The UK has been urged by unions to observe a minute’s silence next week to remember the health, care and other key workers who have died from coronavirus.
Unison, the Royal College of Nursing and the Royal College of Midwives have asked politicians, employers, people at work and the millions of people in lockdown at home to join the tribute at 11am on 28 April.
The unions said the minute’s silence was scheduled to be held on International Workers’ Memorial Day, which every year commemorates workers who have died around the world.
Matt Hancock, the health secretary, said on Friday the government had identified 27 NHS workers who had died after contracting Covid-19 but the total is thought to be significantly higher. The Guardian is aware of at least 58 private and NHS healthcare staff who have died from coronavirus.
Dave Prentis, Unison general secretary, said: “This is the ultimate tribute to remember workers who’ve lost their lives and put themselves in harm’s way to keep us safe and vital services running.
“Every year the sacrifice of workers around the world is recognised but this year has a special significance because of the pandemic.
“Thousands of key staff are on the frontline while the rest of us are in lockdown. That’s why we’ve issued this call for the whole country to take part and remember the sacrifices they’ve made. The best tribute we can all pay them is to stay inside to protect the NHS.
“The minute’s silence is a thank you to all the workers including nurses, midwives, cleaners and care staff who’ve died from this devastating virus.”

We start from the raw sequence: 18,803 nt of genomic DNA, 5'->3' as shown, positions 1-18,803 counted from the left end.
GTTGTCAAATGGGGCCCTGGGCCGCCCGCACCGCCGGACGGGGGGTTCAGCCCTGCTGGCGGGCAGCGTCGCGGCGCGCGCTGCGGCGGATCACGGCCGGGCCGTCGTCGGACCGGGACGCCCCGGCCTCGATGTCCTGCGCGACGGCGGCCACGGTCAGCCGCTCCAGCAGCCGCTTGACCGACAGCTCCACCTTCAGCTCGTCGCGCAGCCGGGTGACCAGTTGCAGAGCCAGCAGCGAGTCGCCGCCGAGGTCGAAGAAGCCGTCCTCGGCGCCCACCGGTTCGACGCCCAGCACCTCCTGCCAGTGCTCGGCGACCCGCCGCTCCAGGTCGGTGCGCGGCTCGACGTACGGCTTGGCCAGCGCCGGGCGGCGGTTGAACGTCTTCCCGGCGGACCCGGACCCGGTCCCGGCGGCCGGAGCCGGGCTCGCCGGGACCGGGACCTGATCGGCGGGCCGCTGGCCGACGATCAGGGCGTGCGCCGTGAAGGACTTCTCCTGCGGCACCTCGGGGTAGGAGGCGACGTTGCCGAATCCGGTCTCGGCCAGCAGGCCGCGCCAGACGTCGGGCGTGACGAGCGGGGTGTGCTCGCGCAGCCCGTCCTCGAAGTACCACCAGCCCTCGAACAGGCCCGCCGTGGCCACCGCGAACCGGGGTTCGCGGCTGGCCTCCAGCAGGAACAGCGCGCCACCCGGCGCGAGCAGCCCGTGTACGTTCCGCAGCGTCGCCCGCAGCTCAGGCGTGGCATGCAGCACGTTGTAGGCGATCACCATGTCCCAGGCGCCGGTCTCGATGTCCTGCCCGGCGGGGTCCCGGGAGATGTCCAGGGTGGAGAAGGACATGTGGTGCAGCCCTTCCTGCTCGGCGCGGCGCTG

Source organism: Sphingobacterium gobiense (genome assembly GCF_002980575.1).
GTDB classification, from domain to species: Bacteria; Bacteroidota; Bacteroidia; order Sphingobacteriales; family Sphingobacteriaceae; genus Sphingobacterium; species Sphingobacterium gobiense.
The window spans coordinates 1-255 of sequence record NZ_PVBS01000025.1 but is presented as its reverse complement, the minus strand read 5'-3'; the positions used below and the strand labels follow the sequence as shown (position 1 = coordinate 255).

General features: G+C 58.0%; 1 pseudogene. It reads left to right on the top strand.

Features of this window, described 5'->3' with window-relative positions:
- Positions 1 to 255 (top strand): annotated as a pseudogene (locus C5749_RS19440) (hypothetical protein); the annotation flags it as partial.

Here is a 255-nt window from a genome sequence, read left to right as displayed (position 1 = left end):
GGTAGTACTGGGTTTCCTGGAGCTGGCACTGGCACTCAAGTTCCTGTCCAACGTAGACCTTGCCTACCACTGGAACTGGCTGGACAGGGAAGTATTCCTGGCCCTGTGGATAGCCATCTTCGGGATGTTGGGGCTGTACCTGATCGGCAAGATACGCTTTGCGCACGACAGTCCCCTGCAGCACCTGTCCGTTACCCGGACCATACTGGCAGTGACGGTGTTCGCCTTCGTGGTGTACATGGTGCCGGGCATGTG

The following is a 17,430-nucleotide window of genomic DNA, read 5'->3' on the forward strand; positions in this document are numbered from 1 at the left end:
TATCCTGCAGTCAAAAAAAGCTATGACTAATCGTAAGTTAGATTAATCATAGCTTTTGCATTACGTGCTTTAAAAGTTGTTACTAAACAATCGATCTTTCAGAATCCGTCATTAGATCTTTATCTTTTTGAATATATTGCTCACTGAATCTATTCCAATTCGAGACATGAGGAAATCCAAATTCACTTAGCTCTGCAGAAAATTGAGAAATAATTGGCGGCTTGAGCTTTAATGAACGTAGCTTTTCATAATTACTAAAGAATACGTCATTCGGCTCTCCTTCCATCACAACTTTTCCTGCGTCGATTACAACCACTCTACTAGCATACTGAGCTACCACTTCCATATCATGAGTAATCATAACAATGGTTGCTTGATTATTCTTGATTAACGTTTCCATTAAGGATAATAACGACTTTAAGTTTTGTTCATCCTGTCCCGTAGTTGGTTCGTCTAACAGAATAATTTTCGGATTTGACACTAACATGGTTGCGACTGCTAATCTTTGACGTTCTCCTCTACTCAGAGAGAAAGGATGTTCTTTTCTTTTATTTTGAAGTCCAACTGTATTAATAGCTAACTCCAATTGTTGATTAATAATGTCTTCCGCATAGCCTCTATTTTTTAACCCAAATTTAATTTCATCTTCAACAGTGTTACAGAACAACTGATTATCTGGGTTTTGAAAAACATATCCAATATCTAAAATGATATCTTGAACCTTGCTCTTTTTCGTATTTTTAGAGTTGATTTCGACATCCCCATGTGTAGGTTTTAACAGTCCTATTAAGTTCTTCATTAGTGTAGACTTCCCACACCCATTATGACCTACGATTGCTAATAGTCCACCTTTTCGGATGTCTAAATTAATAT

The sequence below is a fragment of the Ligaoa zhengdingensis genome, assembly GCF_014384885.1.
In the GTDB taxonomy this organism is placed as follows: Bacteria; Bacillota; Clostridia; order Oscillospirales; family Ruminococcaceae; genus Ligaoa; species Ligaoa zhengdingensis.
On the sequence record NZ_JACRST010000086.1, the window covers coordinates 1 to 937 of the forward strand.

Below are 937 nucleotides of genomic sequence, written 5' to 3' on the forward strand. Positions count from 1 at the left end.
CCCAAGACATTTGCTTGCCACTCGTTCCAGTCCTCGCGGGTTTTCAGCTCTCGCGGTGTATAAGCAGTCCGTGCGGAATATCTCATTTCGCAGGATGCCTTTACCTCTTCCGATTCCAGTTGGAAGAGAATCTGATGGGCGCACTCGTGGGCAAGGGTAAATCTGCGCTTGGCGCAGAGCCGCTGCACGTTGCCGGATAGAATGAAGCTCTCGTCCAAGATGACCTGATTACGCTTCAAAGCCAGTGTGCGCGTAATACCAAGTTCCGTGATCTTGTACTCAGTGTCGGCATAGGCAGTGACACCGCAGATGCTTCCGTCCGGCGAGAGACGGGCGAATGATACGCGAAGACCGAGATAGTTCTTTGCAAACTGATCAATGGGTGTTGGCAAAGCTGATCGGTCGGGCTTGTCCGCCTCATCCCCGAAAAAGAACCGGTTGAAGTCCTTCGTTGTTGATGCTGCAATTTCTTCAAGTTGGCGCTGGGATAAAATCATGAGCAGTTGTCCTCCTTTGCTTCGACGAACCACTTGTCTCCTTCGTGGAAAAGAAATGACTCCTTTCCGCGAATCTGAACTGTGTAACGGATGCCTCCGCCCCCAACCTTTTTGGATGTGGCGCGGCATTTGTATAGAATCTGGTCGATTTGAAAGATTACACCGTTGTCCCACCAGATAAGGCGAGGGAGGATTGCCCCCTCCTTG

Unison, the RCN and RCM represent more than a million NHS and public service workers collectively. These include porters, refuse collectors and care staff.
The unions cited the success of the nationwide Clap for Our Carers campaign, with applause every Thursday at 8pm to pay homage to NHS and key workers.
Donna Kinnair, the RCN general secretary and chief executive, said: “We’ve become used to hearing a great roar on a Thursday night for key workers, but this respectful silence will be a poignant reminder of the risks they run to keep us safe.
“I hope the public gets behind this with the same affection they show when applauding our people.
“The silence is a simple show of respect for those who have paid the very highest price but their loved ones must know the levels of gratitude we feel as a nation and take some comfort from that.”
Gill Walton, the RCM chief executive and general secretary, said: “We had expected 2020 to be a celebration of the International Year of the Nurse and Midwife but, although we actively applaud their service, this is not what we had imagined.
“Instead, across the country, midwives and maternity support workers are seeing the impact of coronavirus not only on the women in their care but on their colleagues as well.”
The call comes after the Unite union paid tribute on 17 April to bus and transport workers in London who died after contracting the virus.